Science has shown increased risk of brain tumors from use of cell phones, as well as increased risk of eye cancer, salivary gland tumors, testicular cancer, non-Hodgkin's lymphoma and leukemia. The public must be informed.”
Daily Mail Online
There were warnings yesterday that the trend for such gadgets was 'eroding childhood' and concerns have been raised over the effect of phone radiation on children's health. More than 7,000 of the £85 Firefly handsets have already been sold in Ireland. The Dublin-based firm behind the invention is now planning a UK launch towards the end of the year.
But Margaret Morrissey, of the lobby group Parents Outloud, said: 'We are continually eroding childhood and making children miniature adults. 'The excuse will be that it is for the sake of safety, but in fact it's for the sake of the mobile phone company's bank balance.'
The warning came as figures from MobileYouth, a research consultancy which tracks technology use by youngsters, found that 52 per cent of UK children aged five to nine have a mobile. Among ten to 14-year-olds, usage is running at almost 85 per cent.
Aine Lynch, chief executive of Ireland's National Parents Council, said: 'Targeting a phone at a four-year-old causes us concern. It gives rise to questions as to where parental responsibility is going. 'Why would kids need to be contacted by mobile phone? Why are they not in the care of their parents, teachers or supervisors?'
Official Government advice to parents remains that they should avoid giving mobiles to under-16s as a precaution.
See: On sale soon: The mobile aimed at four-year-olds
Thursday, October 01, 2009
Proposed regulations would require power plants, factories and refineries to reduce greenhouse gases by installing the best available technology and improving energy efficiency whenever a facility is significantly changed or built.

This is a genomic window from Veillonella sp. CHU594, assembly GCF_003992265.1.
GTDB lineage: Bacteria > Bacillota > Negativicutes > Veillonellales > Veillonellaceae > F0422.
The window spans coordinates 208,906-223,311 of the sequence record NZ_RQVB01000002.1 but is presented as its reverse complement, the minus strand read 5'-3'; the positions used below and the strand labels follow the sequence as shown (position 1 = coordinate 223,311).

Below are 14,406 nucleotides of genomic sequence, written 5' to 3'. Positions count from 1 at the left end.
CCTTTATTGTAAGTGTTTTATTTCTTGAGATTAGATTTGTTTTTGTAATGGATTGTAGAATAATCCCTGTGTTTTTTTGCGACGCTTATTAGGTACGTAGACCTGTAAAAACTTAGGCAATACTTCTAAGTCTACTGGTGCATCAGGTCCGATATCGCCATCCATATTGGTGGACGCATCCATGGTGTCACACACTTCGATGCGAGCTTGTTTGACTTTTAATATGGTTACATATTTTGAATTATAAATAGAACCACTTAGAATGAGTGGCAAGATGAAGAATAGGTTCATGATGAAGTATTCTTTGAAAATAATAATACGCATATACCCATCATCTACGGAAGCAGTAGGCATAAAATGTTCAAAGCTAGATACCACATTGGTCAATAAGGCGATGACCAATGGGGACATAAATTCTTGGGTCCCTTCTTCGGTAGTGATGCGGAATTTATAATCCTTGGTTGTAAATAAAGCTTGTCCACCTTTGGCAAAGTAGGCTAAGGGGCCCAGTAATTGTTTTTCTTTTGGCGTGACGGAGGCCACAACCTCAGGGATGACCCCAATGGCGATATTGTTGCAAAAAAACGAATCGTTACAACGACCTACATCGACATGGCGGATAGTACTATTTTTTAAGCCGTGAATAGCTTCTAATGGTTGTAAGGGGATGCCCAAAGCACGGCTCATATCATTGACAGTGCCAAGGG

The Environmental Protection Agency proposal announced Wednesday applies to any industrial plant that emits at least 25,000 tons of greenhouse gases a year. These large sources are responsible for 70 percent of the greenhouse gas emissions - mainly carbon dioxide from burning fossil fuels - that are released in the U.S., the EPA said.
"By using the power and authority of the Clean Air Act, we can begin reducing emissions from the nation's largest greenhouse gas-emitting facilities without placing an undue burden on the businesses that make up the vast majority of our economy," EPA Administrator Lisa Jackson said. "We know the corner coffee shop is no place to look for meaningful carbon reductions."
Earlier this year, the Obama administration announced it would start developing the first-ever greenhouse gas emissions standards for cars and trucks. Those regulations, which would take effect in 2010, compel the EPA to control greenhouse gases from large smokestacks as well, the agency said.
Industry groups immediately questioned the agency's argument. They charged that the EPA was skirting the law, since the Clean Air Act typically covers any facility releasing more than 250 tons a year of a recognized pollutant. That threshold would require more facilities to fall under the new regulations.
Jackson, speaking at a news conference at a climate change summit being hosted by California Gov. Arnold Schwarzenegger, said the rule was legally defensible. "The EPA would not propose a rule that we didn't believe ... made good legal sense," she said. The EPA's announcement came hours after Senate Democrats unveiled legislation that would set limits on the amount of greenhouse gases from large industrial sources.
The Senate bill, unlike the House-passed version, preserves the EPA's authority to regulate under the Clean Air Act. Environmentalists said Wednesday the two efforts go hand-in-hand. "You can't have one without the other if we're going to be successful in moving America to clean energy," said Emily Figdor, director of the global warming program at Environment America, an advocacy group.
See full article EPA Greenhouse Gases
Associated Press Writer
A spoonful of sugar? Americans are swallowing 22 teaspoons of sugar each day, and it's time to cut way back, the American Heart Association says. Most of that added sugar comes from soft drinks and candy — a whopping 355 calories and the equivalent of guzzling two cans of soda and eating a chocolate bar.
By comparison, most women should be getting no more than 6 teaspoons a day, or 100 calories, of added sugar — the sweeteners and syrups that are added to foods during processing, preparation or at the table. For most men, the recommended limit is 9 teaspoons, or 150 calories, the heart group says. The guidelines do not apply to naturally occurring sugars like those found in fruit, vegetables or dairy products.